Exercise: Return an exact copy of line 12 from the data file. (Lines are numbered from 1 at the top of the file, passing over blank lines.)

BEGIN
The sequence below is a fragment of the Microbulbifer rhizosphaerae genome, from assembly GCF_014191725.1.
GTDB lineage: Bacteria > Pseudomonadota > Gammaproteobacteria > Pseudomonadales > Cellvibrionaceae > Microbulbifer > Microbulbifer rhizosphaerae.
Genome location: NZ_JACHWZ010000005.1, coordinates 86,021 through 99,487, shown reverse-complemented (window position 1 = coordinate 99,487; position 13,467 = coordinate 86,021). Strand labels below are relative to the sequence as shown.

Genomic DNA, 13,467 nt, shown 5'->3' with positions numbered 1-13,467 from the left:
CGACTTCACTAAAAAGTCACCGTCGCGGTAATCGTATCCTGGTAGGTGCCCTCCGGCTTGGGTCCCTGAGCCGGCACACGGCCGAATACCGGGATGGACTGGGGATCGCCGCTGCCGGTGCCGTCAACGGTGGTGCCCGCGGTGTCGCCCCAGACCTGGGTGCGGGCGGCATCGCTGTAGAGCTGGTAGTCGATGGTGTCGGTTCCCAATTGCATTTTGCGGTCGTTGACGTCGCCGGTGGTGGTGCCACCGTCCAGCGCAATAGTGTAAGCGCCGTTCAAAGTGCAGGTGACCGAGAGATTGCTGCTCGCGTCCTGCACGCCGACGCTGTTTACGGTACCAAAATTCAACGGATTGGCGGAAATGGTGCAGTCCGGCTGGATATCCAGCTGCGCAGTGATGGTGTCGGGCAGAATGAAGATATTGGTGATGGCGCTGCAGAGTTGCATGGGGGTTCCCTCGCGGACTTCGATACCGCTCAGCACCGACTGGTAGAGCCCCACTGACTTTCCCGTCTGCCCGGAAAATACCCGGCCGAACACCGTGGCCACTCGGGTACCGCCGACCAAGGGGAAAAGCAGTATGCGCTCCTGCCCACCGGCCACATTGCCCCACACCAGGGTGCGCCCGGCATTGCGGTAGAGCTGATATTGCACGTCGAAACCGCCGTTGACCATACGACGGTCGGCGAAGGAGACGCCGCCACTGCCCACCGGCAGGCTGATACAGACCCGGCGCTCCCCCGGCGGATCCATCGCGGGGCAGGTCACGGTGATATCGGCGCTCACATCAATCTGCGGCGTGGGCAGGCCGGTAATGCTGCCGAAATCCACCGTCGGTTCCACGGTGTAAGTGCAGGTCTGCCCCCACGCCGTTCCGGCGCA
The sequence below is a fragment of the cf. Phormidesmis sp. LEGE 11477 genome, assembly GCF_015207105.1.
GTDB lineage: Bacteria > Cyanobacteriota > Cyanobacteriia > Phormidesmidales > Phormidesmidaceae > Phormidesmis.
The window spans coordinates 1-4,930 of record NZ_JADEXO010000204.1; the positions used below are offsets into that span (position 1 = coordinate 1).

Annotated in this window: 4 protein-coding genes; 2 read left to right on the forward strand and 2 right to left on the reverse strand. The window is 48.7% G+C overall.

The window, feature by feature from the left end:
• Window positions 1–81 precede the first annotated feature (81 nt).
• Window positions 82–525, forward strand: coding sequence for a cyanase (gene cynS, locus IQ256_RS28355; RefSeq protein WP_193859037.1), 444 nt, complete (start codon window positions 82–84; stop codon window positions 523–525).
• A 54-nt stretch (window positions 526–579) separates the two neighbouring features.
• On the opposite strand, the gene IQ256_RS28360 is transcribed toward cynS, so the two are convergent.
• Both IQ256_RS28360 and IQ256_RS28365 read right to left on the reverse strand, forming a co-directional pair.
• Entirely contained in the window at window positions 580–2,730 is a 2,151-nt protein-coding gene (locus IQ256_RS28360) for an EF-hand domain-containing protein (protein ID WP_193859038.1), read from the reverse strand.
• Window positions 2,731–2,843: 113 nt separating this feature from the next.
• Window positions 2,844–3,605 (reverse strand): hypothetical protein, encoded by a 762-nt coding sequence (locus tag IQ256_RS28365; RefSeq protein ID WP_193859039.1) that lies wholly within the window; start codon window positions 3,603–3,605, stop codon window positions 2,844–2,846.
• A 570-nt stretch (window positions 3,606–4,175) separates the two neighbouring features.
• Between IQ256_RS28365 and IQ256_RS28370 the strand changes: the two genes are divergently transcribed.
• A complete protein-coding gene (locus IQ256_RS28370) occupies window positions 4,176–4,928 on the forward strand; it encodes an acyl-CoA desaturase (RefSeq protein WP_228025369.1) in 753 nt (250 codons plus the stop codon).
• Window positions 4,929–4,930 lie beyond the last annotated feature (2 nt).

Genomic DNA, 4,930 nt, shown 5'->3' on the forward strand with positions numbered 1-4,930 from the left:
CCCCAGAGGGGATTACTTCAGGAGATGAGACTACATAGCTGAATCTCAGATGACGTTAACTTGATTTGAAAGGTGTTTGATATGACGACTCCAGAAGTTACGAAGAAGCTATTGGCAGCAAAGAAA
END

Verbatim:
• Window positions 82–525, forward strand: coding sequence for a cyanase (gene cynS, locus IQ256_RS28355; RefSeq protein WP_193859037.1), 444 nt, complete (start codon window positions 82–84; stop codon window positions 523–525).